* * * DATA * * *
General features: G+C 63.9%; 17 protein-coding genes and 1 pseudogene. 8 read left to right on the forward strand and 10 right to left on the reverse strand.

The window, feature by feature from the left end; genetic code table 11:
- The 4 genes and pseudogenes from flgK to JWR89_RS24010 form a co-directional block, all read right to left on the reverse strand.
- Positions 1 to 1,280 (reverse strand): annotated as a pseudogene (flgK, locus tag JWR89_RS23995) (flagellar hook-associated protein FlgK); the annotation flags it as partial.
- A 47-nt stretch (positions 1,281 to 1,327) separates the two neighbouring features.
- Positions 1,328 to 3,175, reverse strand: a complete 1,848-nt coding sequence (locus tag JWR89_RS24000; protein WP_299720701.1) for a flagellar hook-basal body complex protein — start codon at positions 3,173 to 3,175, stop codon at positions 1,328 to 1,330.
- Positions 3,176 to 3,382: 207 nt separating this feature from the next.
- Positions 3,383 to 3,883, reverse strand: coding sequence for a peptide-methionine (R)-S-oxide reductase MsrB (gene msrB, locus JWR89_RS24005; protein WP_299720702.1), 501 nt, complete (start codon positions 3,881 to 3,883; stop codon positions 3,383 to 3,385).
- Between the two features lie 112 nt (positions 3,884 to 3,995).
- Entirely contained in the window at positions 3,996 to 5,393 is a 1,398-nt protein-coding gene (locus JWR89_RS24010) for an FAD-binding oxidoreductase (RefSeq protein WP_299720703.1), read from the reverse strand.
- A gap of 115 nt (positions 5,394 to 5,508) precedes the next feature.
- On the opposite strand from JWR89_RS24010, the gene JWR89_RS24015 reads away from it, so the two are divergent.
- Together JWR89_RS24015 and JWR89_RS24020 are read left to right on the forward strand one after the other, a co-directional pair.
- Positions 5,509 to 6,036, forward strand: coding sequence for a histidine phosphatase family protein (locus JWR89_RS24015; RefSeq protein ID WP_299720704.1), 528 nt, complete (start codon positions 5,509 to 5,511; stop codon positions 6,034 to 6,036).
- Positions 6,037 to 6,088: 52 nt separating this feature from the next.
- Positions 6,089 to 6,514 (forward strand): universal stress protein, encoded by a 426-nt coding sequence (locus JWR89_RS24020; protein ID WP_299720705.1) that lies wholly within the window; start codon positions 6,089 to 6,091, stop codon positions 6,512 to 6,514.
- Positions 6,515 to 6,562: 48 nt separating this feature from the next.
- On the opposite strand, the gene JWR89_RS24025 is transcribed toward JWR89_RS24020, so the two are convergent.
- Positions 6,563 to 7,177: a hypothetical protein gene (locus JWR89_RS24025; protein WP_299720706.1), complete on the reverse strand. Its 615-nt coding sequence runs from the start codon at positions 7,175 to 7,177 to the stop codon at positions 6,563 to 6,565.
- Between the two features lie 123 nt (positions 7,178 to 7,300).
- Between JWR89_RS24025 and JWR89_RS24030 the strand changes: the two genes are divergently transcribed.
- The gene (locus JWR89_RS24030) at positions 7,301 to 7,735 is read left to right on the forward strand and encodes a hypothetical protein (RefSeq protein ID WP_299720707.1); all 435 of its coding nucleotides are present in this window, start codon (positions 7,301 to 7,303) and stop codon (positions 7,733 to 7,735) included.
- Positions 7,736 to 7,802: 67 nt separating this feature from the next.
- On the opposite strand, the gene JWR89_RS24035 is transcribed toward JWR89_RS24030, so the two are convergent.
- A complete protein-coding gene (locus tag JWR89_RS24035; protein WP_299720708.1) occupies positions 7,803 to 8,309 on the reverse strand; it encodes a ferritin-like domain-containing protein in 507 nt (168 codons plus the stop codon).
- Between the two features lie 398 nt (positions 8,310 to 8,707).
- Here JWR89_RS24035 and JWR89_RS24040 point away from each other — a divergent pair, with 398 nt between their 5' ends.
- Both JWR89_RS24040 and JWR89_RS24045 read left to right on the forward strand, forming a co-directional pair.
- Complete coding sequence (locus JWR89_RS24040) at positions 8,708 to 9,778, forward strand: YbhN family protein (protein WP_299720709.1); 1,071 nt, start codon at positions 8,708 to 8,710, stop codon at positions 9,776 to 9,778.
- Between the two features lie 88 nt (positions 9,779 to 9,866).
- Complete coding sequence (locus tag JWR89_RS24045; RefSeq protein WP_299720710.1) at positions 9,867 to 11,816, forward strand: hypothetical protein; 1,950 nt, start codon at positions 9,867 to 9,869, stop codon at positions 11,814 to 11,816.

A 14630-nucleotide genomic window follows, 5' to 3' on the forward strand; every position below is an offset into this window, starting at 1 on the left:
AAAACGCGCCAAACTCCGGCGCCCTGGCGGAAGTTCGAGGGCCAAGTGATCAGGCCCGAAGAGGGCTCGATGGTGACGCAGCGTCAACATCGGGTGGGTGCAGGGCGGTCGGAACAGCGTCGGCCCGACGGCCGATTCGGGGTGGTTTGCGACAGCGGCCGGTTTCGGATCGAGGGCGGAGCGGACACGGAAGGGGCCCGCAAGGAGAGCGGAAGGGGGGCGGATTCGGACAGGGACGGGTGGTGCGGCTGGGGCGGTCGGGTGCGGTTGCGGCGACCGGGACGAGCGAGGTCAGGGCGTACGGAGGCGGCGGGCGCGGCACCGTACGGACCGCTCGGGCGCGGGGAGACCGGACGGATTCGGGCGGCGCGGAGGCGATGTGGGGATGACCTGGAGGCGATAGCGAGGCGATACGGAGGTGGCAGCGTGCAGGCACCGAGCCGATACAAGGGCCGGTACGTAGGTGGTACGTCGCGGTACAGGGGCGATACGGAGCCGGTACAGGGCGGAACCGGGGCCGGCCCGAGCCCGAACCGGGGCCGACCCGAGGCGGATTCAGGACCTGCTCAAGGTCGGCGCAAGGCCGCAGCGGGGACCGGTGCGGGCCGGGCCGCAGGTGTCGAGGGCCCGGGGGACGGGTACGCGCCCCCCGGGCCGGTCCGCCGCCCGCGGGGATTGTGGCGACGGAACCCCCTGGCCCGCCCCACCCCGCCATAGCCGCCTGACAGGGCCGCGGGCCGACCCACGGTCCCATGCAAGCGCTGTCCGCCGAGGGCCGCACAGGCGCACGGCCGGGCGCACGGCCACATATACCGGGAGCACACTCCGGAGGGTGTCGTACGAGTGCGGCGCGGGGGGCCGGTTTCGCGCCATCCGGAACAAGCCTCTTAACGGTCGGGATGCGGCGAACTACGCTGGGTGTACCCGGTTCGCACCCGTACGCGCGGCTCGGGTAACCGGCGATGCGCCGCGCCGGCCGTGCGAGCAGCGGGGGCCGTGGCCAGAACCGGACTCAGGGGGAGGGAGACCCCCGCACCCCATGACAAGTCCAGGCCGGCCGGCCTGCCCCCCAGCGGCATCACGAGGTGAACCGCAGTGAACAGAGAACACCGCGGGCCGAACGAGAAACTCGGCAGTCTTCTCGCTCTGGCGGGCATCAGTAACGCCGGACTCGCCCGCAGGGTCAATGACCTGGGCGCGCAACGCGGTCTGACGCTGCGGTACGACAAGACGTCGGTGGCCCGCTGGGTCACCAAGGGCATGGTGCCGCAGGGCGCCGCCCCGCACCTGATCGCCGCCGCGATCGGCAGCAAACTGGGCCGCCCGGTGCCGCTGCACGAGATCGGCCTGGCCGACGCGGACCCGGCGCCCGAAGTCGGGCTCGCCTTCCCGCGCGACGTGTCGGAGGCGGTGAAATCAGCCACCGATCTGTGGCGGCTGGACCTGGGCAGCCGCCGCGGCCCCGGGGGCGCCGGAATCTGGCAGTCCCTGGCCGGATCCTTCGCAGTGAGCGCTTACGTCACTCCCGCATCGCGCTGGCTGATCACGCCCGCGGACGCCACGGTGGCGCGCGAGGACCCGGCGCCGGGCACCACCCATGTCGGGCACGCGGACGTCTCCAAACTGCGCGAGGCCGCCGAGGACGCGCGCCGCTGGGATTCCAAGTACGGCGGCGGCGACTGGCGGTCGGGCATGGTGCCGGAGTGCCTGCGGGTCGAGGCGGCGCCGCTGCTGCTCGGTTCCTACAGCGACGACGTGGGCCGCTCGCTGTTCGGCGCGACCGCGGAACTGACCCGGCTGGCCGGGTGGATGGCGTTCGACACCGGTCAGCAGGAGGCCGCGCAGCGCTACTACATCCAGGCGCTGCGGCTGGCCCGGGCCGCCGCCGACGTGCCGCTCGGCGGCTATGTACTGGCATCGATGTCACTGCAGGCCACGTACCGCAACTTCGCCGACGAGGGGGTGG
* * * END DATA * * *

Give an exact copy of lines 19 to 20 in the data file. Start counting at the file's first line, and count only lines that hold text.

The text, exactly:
- Positions 6,563 to 7,177: a hypothetical protein gene (locus JWR89_RS24025; protein WP_299720706.1), complete on the reverse strand. Its 615-nt coding sequence runs from the start codon at positions 7,175 to 7,177 to the stop codon at positions 6,563 to 6,565.
- Between the two features lie 123 nt (positions 7,178 to 7,300).